Archive for August, 2012
This was the first big road trip apart for T and I since we got married. It’s definitely less of a road trip without her, but I’ve had some good times all by my lonesome. Here are a few highlights written from my tent outside of Bismarck, North Dakota. I’ll post it as soon as I find a convenient McDonalds for wifi. Why don’t we make this a countdown? Sounds easy.
5. Michigan. This is where I had the easiest border crossing of my life (“what’s your citizenship? Where do you live? Do you have Massachusetts plates? Have a good day.”), where I filled up with gas and borrowed McDonalds wifi in a shady Flint neighborhood, where I camped in a state forest full of hunters and their dogs (I wondered what all the barking was next door), and where I learned what a pasty was on the northern panhandle. It’s also where our Accord celebrated its 250,000th mile. Here’s to another 250. Or at least to getting us into Alberta…
4. Duluth? Sure, why not? Duluth was where I went to church at a small friendly ward, ate my lunch, called T, and planned out my free campsite in ND.
3. Mississippi headwaters. A very scenic state park right on my way in MN. I had to put my feet in or I wouldn’t be worthy to be called a permanent resident of America. It was surprisingly warm… Probably heated by the armies of feet who were in it a few hundred feet upstream.
2. Ontario. My first time in the most populated province of Canada felt more like a different country than my home and native land. Thankfully I hung out with two great cousins who more than made up for the angry, fast, cursing Toronto drivers.
1. Lake superior and the apostle islands. This was a rest stop like something out of a dream. Miles of red sand beaches, cliffs in the distance, and perfect water temperature for swimming. Next time I’ll bring a kayak and a date.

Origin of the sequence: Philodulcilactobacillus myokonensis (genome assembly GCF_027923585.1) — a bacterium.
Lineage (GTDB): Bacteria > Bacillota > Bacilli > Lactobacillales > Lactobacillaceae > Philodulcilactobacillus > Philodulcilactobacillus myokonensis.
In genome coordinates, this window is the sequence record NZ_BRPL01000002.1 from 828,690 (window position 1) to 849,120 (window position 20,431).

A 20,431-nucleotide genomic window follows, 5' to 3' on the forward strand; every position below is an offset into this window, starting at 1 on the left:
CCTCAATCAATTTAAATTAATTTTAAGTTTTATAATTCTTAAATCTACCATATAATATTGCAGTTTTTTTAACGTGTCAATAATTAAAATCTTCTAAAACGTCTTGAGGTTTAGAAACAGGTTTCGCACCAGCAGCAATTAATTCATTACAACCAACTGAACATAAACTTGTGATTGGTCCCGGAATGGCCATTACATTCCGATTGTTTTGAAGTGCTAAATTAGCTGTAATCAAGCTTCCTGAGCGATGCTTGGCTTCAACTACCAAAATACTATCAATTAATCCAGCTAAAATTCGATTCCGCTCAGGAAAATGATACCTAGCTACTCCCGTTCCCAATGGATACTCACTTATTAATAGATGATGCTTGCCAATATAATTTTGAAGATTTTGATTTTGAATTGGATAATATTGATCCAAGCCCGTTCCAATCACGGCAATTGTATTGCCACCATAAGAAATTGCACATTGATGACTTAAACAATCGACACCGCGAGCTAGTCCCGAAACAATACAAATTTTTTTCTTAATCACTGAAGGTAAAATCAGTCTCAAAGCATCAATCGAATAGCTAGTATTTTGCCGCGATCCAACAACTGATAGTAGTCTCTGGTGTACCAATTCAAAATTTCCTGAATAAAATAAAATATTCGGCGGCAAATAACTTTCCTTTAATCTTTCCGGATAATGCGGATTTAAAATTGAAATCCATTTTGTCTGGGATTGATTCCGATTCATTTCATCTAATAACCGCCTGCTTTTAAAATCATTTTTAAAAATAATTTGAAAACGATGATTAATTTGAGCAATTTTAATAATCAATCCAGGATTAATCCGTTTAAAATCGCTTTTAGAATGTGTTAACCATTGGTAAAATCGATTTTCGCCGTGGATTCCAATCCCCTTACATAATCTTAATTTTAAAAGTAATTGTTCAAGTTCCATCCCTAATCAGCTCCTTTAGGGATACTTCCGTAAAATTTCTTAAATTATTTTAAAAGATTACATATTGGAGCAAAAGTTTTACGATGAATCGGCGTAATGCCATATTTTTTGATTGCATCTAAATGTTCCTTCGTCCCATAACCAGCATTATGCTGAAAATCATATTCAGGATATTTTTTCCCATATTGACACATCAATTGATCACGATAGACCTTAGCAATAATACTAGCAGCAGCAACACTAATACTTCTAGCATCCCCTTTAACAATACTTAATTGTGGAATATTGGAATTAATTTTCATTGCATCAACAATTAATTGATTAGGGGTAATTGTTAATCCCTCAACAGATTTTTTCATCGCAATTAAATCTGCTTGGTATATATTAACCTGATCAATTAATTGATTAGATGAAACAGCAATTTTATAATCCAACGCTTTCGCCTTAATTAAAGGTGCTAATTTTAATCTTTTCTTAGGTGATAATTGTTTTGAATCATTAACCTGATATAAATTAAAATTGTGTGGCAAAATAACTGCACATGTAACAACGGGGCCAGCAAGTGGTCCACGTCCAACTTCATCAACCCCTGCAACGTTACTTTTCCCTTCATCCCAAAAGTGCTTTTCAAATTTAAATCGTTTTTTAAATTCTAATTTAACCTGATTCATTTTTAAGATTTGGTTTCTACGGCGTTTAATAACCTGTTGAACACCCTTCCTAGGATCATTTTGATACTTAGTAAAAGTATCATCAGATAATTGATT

We have gone through all of our belongings and sorted out what we’ll keep what we’ll try to fit into our car for the move. Among the items that didn’t make the final cut was a time capsule left in our car’s trunk by its previous owner (T’s mother, who kept it in the trunk in case of emergency).
The capsule was a sealed metal can containing everything she would need to survive for 72 hours should disaster strike. PS: this really is an excellent thing to have in the car, and we’ll probably replace it with an up-to-date version.
Since rust was forming on the can, we decided it was time to open this 72 hour kit and explore its interior. Here’s a sampling of the treasure we found:
1. A stuffed full storehouse of keep from dying treats:
The only expiration date we found was 2008 on some peanut butter crackers. Most of the goodies were stale and inedible, but a few hard candies were still good, as well as the apple juice and (hopefully) the drink mix. Maybe we’ll test that out soon.
I’ve tried not to get too nostalgic during the last weeks in Boston, but I can’t help realize that there are some things I’ll really miss. Besides the usual Boston benefits (beautiful old homes, churches, universities, and apartments; the harbor and the Charles; green everywhere…) I really will miss my commute. I probably won’t have time to post much more, so this might be a list of one thing I’ll miss.
I ride to work 4 days a week now; if it wasn’t for summer thunderstorms scaring me into the car I’d ride 5. It’s a pretty long ride, but almost the entire route from Belmont to Lexington is on a nicely paved rail trail. I thought an easy post would be to take you on my afternoon ride home. Besides, I always have time to evangelize for bikes.
I take the Minuteman Commuter Bikeway for most of the trip, which takes me from Cambridge, through Arlington, and then to Lexington. The path then continues to Concord, about 2 miles further from where I get off at work.
This post is a journey. Let’s start in the forest near my office:
Then I get onto another path at Fresh Pond in Cambridge and always think, “Wow, I’m glad I’m not angry and sitting on traffic right now… Those poor souls…” No matter what the weather is like, it beats driving in Boston! The trip is 11.5 miles each way but it keeps me in shape. Just multi-tasking the workout and the commute.
Gloucester, Massachusetts is the home of St. Peter’s festival, a Catholic celebration on St. Peter’s day with a carnival, games, and a greasy pole climb. We attended the outdoor mass on Sunday morning, which is basically the same as any other mass except for the sea chanties and the sermon about fishermen. The holiday really celebrates all fishermen because Peter was one himself. And aside from the Sea of Galilee, there’s really no better place to do the festival than America’s oldest seaport.